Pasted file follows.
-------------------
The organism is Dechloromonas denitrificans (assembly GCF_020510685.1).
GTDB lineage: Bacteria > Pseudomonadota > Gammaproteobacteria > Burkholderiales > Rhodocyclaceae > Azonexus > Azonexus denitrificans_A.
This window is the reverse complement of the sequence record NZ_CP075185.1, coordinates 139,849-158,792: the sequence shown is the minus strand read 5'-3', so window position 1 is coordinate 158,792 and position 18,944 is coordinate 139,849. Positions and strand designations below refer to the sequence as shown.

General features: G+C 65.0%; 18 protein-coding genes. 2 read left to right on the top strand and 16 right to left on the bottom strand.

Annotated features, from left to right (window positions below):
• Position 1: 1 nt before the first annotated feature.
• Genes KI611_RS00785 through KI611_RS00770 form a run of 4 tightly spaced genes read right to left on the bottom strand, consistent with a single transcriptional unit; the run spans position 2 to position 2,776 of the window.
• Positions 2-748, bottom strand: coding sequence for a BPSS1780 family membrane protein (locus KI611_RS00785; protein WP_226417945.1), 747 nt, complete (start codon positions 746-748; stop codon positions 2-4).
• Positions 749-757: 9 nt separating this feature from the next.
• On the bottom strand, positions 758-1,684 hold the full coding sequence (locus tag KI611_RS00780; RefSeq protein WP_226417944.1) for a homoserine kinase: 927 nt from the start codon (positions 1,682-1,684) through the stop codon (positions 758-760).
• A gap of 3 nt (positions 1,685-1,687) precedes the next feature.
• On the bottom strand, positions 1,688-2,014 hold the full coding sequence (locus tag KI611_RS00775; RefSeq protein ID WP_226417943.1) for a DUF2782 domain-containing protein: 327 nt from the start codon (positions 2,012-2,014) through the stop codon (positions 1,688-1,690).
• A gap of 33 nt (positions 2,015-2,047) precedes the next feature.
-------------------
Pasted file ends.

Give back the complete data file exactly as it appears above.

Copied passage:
The organism is Dechloromonas denitrificans (assembly GCF_020510685.1).
GTDB lineage: Bacteria > Pseudomonadota > Gammaproteobacteria > Burkholderiales > Rhodocyclaceae > Azonexus > Azonexus denitrificans_A.
This window is the reverse complement of the sequence record NZ_CP075185.1, coordinates 139,849-158,792: the sequence shown is the minus strand read 5'-3', so window position 1 is coordinate 158,792 and position 18,944 is coordinate 139,849. Positions and strand designations below refer to the sequence as shown.

General features: G+C 65.0%; 18 protein-coding genes. 2 read left to right on the top strand and 16 right to left on the bottom strand.

Annotated features, from left to right (window positions below):
• Position 1: 1 nt before the first annotated feature.
• Genes KI611_RS00785 through KI611_RS00770 form a run of 4 tightly spaced genes read right to left on the bottom strand, consistent with a single transcriptional unit; the run spans position 2 to position 2,776 of the window.
• Positions 2-748, bottom strand: coding sequence for a BPSS1780 family membrane protein (locus KI611_RS00785; protein WP_226417945.1), 747 nt, complete (start codon positions 746-748; stop codon positions 2-4).
• Positions 749-757: 9 nt separating this feature from the next.
• On the bottom strand, positions 758-1,684 hold the full coding sequence (locus tag KI611_RS00780; RefSeq protein WP_226417944.1) for a homoserine kinase: 927 nt from the start codon (positions 1,682-1,684) through the stop codon (positions 758-760).
• A gap of 3 nt (positions 1,685-1,687) precedes the next feature.
• On the bottom strand, positions 1,688-2,014 hold the full coding sequence (locus tag KI611_RS00775; RefSeq protein ID WP_226417943.1) for a DUF2782 domain-containing protein: 327 nt from the start codon (positions 2,012-2,014) through the stop codon (positions 1,688-1,690).
• A gap of 33 nt (positions 2,015-2,047) precedes the next feature.